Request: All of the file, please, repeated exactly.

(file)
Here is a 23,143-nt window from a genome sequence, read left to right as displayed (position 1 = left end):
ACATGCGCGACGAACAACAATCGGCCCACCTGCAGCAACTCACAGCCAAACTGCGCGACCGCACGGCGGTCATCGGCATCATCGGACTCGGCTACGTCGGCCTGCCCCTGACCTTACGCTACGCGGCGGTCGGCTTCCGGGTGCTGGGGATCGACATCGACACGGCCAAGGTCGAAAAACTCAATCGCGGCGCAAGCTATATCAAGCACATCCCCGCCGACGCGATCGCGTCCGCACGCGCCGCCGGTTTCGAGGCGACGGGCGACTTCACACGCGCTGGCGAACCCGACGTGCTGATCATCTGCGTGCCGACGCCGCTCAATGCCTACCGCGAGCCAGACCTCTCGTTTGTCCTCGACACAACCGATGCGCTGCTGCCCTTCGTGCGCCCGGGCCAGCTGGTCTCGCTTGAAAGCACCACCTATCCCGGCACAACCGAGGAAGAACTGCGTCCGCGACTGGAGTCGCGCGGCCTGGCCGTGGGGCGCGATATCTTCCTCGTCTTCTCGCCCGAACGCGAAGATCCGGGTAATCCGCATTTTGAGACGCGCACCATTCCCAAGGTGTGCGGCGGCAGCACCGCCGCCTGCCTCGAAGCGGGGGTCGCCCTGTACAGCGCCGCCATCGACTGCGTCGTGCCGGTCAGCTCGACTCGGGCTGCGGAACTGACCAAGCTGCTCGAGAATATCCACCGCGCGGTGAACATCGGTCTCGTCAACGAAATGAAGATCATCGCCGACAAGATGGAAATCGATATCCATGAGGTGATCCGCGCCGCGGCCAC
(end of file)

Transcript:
Here is a 23,143-nt window from a genome sequence, read left to right as displayed (position 1 = left end):
ACATGCGCGACGAACAACAATCGGCCCACCTGCAGCAACTCACAGCCAAACTGCGCGACCGCACGGCGGTCATCGGCATCATCGGACTCGGCTACGTCGGCCTGCCCCTGACCTTACGCTACGCGGCGGTCGGCTTCCGGGTGCTGGGGATCGACATCGACACGGCCAAGGTCGAAAAACTCAATCGCGGCGCAAGCTATATCAAGCACATCCCCGCCGACGCGATCGCGTCCGCACGCGCCGCCGGTTTCGAGGCGACGGGCGACTTCACACGCGCTGGCGAACCCGACGTGCTGATCATCTGCGTGCCGACGCCGCTCAATGCCTACCGCGAGCCAGACCTCTCGTTTGTCCTCGACACAACCGATGCGCTGCTGCCCTTCGTGCGCCCGGGCCAGCTGGTCTCGCTTGAAAGCACCACCTATCCCGGCACAACCGAGGAAGAACTGCGTCCGCGACTGGAGTCGCGCGGCCTGGCCGTGGGGCGCGATATCTTCCTCGTCTTCTCGCCCGAACGCGAAGATCCGGGTAATCCGCATTTTGAGACGCGCACCATTCCCAAGGTGTGCGGCGGCAGCACCGCCGCCTGCCTCGAAGCGGGGGTCGCCCTGTACAGCGCCGCCATCGACTGCGTCGTGCCGGTCAGCTCGACTCGGGCTGCGGAACTGACCAAGCTGCTCGAGAATATCCACCGCGCGGTGAACATCGGTCTCGTCAACGAAATGAAGATCATCGCCGACAAGATGGAAATCGATATCCATGAGGTGATCCGCGCCGCGGCCAC